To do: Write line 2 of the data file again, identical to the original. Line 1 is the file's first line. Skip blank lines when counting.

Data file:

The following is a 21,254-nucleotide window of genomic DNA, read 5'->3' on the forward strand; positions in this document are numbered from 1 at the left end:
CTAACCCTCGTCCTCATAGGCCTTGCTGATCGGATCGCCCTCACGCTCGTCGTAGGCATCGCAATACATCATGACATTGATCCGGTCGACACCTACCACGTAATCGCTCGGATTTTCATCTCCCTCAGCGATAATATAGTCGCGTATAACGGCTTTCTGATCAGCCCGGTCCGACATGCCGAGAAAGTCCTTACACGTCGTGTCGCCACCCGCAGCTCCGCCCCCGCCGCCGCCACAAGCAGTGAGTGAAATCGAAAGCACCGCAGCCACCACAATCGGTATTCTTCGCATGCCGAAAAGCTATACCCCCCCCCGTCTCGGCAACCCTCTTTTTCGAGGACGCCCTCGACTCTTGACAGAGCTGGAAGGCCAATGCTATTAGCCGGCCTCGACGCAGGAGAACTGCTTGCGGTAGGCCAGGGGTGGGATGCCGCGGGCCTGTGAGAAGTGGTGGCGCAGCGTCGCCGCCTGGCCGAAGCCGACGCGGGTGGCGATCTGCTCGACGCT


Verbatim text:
CTAACCCTCGTCCTCATAGGCCTTGCTGATCGGATCGCCCTCACGCTCGTCGTAGGCATCGCAATACATCATGACATTGATCCGGTCGACACCTACCACGTAATCGCTCGGATTTTCATCTCCCTCAGCGATAATATAGTCGCGTATAACGGCTTTCTGATCAGCCCGGTCCGACATGCCGAGAAAGTCCTTACACGTCGTGTCGCCACCCGCAGCTCCGCCCCCGCCGCCGCCACAAGCAGTGAGTGAAATCGAAAGCACCGCAGCCACCACAATCGGTATTCTTCGCATGCCGAAAAGCTATACCCCCCCCCGTCTCGGCAACCCTCTTTTTCGAGGACGCCCTCGACTCTTGACAGAGCTGGAAGGCCAATGCTATTAGCCGGCCTCGACGCAGGAGAACTGCTTGCGGTAGGCCAGGGGTGGGATGCCGCGGGCCTGTGAGAAGTGGTGGCGCAGCGTCGCCGCCTGGCCGAAGCCGACGCGGGTGGCGATCTGCTCGACGCT